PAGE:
Precisely. Later I embarked on another artistic adventure with Medusa+1. It was an old neoclassical building in Xenokratous St, where all of Medusa’s artists had exhibitions and took charge of the setting; they could repaint, change the lighting, create the atmosphere they wanted…

That was when I bought one of Raymondos’s Angels—remember? That exhibition has stayed with me more than any other.

Of course I remember, just as I remember every single client over the years…

But Medusa+1 closed a few years later…

It had no reason to exist—you know, it had completed its cycle. Almost all my artists did something there and then returned to base, to Medusa and the familiar exhibitions

If you were to start a gallery today, would you call it Medusa or simply Maria Demetriades?

Medusa—no question about it. There is a relationship between me and that …monster! (Laughs) I love the sea, and as a girl I had thick hair like Medusa.

But she had snakes for hair…

Yes, as I say, my hair was dense and curly, like snakes. My face also looked like Medusa’s.

Tell me a few things about Paros, I know you are fond of the subject.

Paros is my paradise, what else can I say…

I remember your rosebushes, the freesias … indeed, how is the vegetable garden doing?

Better every year. I have vegetables for me as well as my friends. The fruit trees are also going from strength to strength every year.

But it may be that Paros has slowed down the frenetic course of your gallery?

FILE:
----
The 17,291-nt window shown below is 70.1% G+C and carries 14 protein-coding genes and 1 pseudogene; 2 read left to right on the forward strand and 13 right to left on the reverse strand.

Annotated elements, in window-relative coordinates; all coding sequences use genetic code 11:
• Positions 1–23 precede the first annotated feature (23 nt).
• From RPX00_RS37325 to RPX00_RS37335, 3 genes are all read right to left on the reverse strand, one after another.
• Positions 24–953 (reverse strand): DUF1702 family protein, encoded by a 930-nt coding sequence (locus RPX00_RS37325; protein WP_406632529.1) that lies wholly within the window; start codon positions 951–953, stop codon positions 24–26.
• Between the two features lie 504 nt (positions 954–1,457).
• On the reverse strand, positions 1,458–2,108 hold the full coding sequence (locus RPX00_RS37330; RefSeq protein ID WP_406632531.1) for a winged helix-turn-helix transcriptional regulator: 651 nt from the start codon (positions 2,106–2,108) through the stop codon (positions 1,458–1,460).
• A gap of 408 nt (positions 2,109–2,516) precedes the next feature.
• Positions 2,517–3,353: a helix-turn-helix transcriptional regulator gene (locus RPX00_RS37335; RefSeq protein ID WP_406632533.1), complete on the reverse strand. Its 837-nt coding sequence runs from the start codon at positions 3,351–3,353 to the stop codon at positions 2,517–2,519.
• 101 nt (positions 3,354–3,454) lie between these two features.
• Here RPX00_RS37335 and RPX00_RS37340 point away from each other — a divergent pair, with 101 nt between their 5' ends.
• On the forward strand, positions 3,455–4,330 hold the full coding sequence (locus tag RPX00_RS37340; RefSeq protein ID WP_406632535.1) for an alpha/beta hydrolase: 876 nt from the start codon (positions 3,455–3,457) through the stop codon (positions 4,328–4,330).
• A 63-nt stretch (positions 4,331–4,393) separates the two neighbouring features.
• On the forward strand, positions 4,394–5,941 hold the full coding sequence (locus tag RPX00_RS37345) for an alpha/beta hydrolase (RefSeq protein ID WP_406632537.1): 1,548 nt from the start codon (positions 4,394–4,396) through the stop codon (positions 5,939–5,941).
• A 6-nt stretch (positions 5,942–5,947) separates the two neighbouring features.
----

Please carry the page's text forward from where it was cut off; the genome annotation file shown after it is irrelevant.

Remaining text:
No, even when I am here I keep reading about art, buying all the art magazines and keeping abreast of things like never before, precisely because I have the time; I believe that cerebral work is more important that the practical one.

How do you see things, both here and abroad?

I adored Britain’s boom and the Young British Artists (YBA). I saw those two great exhibitions, Sensation and Apocalypse, and all this makes me ashamed for not having this kind of state support over here.

Don’t say that, because the Tate Modern has very few works by these artists you admire; it was Saatchi who started it all.

Yes, but then there was a Serota to split up the Tate and make room for younger artists, whose numbers will certainly grow every year. Here, whom did we have to lobby the government to fund art?

Especially now, with 2004 and the Olympics, God knows when someone will pay attention to art affairs.

What do you think of the efforts of Anna Kafetsi?

Wonderful. And the latest video exhibition at the Fix building was great, too. I say well done and keep up the good work.

Which exhibition at other Greek galleries did you like?

I saw my colleagues and their artists in Art Athina, which was very well organised this year.

Have you seen the DESTE exhibition?

Yes, I have. I never doubted that the collection of Dakis Joannou would take another path. His collection is among the world’s best, and the most up-to-date.
If we had a museum of contemporary art, do you think that people like Joannou, Emfietzoglou or the late Logothetis or Daskalopoulos would donate works and support it?

Yes, and like Dimitris Pierides or Ion Vorres, but also foreign artists who could be invited by the contemporary art museum (if we had one) to spend a few days on the islands and create some works, don’t you think they would donate something? Greece itself is an attraction—our seas, our sun—who would refuse such an invitation?

You remind me of Melina…

Thanks, but I am not referring to our ancient heritage, our great antiquities; I am talking about contemporary Greece, about the spirit of contemporary artists which is left to stagnate—and the more it stagnates the more it disappoints. Artists must be alive, because art has always driven evolution, culture.